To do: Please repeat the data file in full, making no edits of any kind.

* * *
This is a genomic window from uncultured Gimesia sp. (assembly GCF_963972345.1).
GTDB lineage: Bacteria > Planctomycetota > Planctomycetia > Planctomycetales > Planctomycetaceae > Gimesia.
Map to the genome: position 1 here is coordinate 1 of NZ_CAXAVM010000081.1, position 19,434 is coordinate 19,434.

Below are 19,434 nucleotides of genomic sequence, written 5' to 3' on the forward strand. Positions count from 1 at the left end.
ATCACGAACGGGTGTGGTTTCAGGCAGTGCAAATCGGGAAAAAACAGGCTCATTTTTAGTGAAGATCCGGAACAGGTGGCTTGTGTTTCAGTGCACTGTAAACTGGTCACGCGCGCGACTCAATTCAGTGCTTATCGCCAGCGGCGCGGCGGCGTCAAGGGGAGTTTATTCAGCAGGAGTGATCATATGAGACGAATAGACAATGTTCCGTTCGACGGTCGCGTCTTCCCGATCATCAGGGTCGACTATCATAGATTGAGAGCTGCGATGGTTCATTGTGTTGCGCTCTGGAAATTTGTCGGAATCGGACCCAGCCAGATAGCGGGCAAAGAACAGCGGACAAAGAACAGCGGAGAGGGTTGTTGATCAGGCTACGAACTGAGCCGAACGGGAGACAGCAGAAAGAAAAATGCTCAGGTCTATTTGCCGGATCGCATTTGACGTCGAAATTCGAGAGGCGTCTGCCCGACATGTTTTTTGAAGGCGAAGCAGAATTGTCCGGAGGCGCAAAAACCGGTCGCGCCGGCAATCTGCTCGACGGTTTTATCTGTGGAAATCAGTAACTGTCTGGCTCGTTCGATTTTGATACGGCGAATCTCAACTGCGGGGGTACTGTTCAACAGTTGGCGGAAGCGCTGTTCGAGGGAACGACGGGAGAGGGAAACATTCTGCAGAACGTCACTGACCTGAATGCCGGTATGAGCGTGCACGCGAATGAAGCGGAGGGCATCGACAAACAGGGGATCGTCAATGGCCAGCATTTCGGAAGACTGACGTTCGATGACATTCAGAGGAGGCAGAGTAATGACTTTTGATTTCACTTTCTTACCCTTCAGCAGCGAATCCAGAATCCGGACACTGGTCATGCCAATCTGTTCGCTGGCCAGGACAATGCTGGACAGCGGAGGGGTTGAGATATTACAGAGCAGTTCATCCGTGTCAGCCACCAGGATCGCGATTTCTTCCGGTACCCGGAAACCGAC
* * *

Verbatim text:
This is a genomic window from uncultured Gimesia sp. (assembly GCF_963972345.1).
GTDB lineage: Bacteria > Planctomycetota > Planctomycetia > Planctomycetales > Planctomycetaceae > Gimesia.
Map to the genome: position 1 here is coordinate 1 of NZ_CAXAVM010000081.1, position 19,434 is coordinate 19,434.

Below are 19,434 nucleotides of genomic sequence, written 5' to 3' on the forward strand. Positions count from 1 at the left end.
ATCACGAACGGGTGTGGTTTCAGGCAGTGCAAATCGGGAAAAAACAGGCTCATTTTTAGTGAAGATCCGGAACAGGTGGCTTGTGTTTCAGTGCACTGTAAACTGGTCACGCGCGCGACTCAATTCAGTGCTTATCGCCAGCGGCGCGGCGGCGTCAAGGGGAGTTTATTCAGCAGGAGTGATCATATGAGACGAATAGACAATGTTCCGTTCGACGGTCGCGTCTTCCCGATCATCAGGGTCGACTATCATAGATTGAGAGCTGCGATGGTTCATTGTGTTGCGCTCTGGAAATTTGTCGGAATCGGACCCAGCCAGATAGCGGGCAAAGAACAGCGGACAAAGAACAGCGGAGAGGGTTGTTGATCAGGCTACGAACTGAGCCGAACGGGAGACAGCAGAAAGAAAAATGCTCAGGTCTATTTGCCGGATCGCATTTGACGTCGAAATTCGAGAGGCGTCTGCCCGACATGTTTTTTGAAGGCGAAGCAGAATTGTCCGGAGGCGCAAAAACCGGTCGCGCCGGCAATCTGCTCGACGGTTTTATCTGTGGAAATCAGTAACTGTCTGGCTCGTTCGATTTTGATACGGCGAATCTCAACTGCGGGGGTACTGTTCAACAGTTGGCGGAAGCGCTGTTCGAGGGAACGACGGGAGAGGGAAACATTCTGCAGAACGTCACTGACCTGAATGCCGGTATGAGCGTGCACGCGAATGAAGCGGAGGGCATCGACAAACAGGGGATCGTCAATGGCCAGCATTTCGGAAGACTGACGTTCGATGACATTCAGAGGAGGCAGAGTAATGACTTTTGATTTCACTTTCTTACCCTTCAGCAGCGAATCCAGAATCCGGACACTGGTCATGCCAATCTGTTCGCTGGCCAGGACAATGCTGGACAGCGGAGGGGTTGAGATATTACAGAGCAGTTCATCCGTGTCAGCCACCAGGATCGCGATTTCTTCCGGTACCCGGAAACCGAC